For example, an affirmative easement might allow land owner A to drive their cattle over the land of B. A has an affirmative easement from B. Conversely, a negative easement might restrict A from putting up a wall of trees that would block B's mountain view, A has a negative easement from B; as defined by Evershed MR in Re Ellenborough Park Ch 131, an easement requires the existence of at least two parties. The party gaining the benefit of the easement is the dominant estate, while the party granting the benefit or suffering the burden is the servient estate. For example, the owner of parcel A holds an easement to use a driveway on parcel B to gain access to A's house. Here, parcel A is the dominant estate, receiving the benefit, parcel B is the servient estate, granting the benefit or suffering the burden. A private easement is held by private entities. A public easement grants an easement for a public use, for example, to allow the public an access over a parcel owned by an individual. In the US, an easement appurtenant is one that benefits the dominant estate and "runs with the land" and so transfers automatically when the dominant estate is transferred.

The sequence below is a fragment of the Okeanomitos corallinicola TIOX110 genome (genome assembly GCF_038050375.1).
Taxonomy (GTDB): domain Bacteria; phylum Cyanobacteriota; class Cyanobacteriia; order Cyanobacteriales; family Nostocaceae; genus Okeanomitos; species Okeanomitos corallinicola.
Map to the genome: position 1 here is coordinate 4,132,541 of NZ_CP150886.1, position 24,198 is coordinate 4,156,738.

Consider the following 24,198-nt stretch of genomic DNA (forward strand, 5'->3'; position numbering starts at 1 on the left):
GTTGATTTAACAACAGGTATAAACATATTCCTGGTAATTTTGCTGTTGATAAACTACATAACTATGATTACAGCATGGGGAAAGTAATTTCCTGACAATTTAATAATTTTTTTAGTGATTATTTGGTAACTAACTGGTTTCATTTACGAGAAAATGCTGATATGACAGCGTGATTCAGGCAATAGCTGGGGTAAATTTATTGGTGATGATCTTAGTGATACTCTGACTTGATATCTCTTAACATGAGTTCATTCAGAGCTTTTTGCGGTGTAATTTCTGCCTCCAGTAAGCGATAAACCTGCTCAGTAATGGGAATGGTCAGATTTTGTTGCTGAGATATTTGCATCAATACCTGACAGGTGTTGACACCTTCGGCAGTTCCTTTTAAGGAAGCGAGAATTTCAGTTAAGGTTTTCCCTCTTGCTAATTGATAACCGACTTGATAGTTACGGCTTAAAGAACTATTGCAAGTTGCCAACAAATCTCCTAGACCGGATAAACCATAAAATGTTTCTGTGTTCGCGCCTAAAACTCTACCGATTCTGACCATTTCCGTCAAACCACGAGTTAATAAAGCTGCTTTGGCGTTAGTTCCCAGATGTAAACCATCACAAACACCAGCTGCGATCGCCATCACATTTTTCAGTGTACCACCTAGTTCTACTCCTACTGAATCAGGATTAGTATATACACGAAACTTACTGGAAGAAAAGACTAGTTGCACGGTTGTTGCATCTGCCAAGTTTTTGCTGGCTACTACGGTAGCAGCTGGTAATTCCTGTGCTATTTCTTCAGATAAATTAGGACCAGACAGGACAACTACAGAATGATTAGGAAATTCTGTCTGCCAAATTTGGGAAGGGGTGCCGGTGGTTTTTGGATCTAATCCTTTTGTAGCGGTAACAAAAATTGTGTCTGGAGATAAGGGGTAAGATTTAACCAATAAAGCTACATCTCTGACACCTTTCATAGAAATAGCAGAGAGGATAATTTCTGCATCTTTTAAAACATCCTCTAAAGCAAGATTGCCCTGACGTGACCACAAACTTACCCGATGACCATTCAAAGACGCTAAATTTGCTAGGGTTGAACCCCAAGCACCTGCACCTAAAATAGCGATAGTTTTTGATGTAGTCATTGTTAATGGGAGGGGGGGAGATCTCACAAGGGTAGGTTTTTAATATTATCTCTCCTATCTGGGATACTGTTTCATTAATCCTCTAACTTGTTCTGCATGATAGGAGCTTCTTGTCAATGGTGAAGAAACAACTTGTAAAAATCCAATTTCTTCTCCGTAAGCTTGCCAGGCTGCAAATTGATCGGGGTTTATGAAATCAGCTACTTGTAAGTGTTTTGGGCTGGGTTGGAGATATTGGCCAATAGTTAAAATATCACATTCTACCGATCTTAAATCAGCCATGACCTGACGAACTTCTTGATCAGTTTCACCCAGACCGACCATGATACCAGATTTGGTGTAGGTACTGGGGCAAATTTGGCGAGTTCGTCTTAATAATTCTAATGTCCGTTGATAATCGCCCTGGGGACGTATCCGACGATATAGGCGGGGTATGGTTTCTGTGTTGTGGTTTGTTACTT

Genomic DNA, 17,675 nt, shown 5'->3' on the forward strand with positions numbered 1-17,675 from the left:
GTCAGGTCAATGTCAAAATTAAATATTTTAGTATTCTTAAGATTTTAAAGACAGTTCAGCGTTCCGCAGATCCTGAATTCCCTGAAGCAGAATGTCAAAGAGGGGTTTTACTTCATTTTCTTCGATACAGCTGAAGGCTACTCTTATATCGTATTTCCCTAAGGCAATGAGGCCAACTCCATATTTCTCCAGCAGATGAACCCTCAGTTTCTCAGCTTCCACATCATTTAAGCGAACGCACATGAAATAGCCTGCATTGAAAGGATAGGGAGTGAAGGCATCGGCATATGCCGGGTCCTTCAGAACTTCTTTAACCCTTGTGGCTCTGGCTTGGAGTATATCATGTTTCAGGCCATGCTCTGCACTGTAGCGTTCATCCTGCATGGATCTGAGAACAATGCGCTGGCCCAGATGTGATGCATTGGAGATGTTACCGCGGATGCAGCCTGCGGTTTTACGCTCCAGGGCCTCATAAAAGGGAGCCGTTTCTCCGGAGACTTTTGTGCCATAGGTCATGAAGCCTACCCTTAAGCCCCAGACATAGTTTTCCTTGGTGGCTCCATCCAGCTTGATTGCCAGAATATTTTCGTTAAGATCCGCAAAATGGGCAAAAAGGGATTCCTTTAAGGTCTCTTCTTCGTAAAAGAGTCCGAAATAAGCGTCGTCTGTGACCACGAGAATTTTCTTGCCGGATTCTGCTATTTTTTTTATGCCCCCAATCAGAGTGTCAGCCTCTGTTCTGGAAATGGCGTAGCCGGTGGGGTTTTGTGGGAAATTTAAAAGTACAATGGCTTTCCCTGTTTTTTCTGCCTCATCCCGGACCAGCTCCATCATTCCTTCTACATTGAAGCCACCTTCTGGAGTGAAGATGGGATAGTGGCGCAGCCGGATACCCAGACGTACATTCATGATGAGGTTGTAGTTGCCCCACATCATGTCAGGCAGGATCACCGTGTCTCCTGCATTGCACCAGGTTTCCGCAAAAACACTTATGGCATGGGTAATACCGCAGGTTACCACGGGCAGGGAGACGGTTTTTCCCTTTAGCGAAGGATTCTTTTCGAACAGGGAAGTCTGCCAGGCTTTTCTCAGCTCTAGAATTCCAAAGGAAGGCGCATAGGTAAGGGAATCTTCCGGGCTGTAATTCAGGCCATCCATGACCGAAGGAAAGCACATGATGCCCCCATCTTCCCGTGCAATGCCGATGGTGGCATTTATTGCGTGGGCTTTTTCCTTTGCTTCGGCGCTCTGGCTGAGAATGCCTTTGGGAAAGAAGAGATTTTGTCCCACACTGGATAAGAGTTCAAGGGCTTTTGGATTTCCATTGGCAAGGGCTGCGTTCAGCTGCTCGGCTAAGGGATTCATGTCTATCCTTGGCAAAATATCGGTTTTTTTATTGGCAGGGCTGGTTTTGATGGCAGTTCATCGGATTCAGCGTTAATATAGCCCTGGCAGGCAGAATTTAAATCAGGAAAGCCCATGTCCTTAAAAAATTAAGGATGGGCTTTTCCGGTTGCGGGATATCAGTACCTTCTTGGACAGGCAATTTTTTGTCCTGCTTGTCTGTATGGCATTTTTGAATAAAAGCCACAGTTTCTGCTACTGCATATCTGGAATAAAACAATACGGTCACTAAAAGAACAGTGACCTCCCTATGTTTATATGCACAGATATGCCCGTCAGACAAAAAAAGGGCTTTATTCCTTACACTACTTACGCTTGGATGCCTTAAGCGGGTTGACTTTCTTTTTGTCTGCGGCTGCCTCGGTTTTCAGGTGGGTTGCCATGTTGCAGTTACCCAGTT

An appurtenant easement allows property owners to access land, only accessible through a neighbor's land. Conversely, an easement in gross benefits an individual or a legal entity, rather than a dominant estate; the easement can be for a commercial use. An easement in gross was neither assignable nor inheritable, but commercial easements are now transferable to a third party, they are divisible but must be exclusive and all holders of the easement must agree to divide. If subdivided, each subdivided parcel enjoys the easement. A floating easement exists when there is no fixed location, method, or limit to the right of way. For example, a right of way may cross a field, without any visible path, or allow egress through another building for fire safety purposes. A floating easement may be appurtenant or in gross. One case defined it as " easement defined in general terms, without a definite location or description, is called a floating or roving easement...." Furthermore, "a floating easement becomes fixed after construction and cannot thereafter be changed."